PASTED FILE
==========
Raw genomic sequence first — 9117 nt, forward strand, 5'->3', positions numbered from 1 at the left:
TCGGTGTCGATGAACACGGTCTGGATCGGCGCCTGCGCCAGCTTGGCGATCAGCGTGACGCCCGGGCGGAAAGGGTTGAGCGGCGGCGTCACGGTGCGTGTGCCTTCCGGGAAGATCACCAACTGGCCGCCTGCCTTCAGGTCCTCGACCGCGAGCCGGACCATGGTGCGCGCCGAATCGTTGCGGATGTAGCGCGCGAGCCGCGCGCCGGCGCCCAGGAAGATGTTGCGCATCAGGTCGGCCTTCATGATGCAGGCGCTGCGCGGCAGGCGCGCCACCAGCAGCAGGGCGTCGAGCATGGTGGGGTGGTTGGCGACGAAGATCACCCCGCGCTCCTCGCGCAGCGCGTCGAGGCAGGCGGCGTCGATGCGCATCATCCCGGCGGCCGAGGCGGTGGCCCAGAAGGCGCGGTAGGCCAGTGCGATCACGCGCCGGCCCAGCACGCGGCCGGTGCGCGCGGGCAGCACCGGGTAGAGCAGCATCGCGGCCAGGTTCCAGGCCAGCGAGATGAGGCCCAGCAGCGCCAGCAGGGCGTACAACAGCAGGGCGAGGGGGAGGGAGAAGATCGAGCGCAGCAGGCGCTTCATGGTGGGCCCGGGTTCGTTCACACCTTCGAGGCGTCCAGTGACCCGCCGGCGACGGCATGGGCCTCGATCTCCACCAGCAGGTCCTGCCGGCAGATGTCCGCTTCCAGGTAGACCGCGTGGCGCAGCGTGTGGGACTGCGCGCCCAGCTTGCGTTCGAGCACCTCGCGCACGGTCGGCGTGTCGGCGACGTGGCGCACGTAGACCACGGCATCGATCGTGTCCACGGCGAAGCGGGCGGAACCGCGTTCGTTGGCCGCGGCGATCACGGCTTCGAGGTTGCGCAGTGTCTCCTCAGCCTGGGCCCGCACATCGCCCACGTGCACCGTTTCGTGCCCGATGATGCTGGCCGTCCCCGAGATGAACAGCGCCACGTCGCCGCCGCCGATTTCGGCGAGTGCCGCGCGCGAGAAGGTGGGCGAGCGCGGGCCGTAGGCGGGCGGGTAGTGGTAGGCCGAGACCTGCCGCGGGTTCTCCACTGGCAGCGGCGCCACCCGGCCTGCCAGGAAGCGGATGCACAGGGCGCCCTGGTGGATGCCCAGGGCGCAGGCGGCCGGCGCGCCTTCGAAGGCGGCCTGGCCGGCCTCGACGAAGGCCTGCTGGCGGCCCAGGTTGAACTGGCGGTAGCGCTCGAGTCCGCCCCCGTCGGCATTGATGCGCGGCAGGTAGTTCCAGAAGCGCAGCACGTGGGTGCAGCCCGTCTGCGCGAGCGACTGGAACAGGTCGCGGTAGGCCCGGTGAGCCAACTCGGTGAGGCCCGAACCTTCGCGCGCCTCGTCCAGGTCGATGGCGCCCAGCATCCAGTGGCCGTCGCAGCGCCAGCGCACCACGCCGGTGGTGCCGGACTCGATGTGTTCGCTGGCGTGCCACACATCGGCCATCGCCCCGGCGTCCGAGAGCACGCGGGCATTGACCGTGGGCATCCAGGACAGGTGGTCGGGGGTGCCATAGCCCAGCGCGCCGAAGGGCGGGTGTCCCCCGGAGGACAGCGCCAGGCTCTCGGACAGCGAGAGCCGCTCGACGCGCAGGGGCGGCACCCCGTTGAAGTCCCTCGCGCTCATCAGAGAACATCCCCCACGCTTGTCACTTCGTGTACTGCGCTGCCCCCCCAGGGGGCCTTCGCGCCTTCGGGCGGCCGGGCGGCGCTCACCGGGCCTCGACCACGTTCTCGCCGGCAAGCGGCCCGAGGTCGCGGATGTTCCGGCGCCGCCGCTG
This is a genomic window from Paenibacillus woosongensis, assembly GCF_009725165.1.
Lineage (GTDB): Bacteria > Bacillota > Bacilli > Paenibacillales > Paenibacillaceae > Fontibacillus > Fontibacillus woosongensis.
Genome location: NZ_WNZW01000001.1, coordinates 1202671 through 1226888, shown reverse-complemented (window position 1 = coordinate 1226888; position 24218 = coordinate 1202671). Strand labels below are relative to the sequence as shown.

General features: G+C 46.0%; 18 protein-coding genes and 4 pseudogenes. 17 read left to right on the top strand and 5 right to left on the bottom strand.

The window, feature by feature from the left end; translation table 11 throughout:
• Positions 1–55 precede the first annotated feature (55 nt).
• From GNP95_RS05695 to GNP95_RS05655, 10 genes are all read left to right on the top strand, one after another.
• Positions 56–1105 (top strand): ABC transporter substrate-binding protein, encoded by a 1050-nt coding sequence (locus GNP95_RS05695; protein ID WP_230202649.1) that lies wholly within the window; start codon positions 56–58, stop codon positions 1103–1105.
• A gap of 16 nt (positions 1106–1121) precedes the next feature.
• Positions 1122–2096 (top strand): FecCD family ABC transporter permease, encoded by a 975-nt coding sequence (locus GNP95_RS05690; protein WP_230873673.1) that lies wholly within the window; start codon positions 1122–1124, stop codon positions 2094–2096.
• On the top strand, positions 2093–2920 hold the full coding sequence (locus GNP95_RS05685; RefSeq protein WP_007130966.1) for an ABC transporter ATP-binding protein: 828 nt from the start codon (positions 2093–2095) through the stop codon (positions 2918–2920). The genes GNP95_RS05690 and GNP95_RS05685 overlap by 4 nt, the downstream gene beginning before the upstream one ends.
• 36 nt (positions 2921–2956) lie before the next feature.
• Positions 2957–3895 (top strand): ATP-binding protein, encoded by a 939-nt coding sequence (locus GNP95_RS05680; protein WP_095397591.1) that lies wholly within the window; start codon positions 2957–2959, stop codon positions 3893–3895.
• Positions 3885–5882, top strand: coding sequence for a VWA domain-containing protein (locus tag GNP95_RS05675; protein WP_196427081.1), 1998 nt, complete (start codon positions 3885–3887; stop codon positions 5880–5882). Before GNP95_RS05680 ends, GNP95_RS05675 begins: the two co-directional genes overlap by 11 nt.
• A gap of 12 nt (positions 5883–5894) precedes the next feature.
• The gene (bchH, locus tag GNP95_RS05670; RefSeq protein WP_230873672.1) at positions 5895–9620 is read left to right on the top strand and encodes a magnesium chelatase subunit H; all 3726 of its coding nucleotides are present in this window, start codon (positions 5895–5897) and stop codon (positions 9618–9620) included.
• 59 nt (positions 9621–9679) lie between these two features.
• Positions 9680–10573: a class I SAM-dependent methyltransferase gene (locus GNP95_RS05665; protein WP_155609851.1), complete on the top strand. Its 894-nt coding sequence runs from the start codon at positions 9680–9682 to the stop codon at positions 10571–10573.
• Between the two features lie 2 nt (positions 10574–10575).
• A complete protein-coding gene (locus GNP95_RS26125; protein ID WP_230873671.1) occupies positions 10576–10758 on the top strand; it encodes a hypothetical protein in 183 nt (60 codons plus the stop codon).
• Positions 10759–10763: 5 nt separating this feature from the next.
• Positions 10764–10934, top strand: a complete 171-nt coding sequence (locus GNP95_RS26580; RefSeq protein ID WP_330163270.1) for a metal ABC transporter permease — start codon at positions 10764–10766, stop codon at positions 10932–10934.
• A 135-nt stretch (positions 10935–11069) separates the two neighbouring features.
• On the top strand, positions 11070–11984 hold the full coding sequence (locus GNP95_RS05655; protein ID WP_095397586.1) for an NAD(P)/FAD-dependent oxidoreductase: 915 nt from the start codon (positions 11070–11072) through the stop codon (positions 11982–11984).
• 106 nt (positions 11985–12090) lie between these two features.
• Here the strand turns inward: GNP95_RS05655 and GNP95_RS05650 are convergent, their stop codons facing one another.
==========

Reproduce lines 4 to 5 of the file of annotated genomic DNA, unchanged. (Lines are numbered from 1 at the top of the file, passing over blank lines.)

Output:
Lineage (GTDB): Bacteria > Bacillota > Bacilli > Paenibacillales > Paenibacillaceae > Fontibacillus > Fontibacillus woosongensis.
Genome location: NZ_WNZW01000001.1, coordinates 1202671 through 1226888, shown reverse-complemented (window position 1 = coordinate 1226888; position 24218 = coordinate 1202671). Strand labels below are relative to the sequence as shown.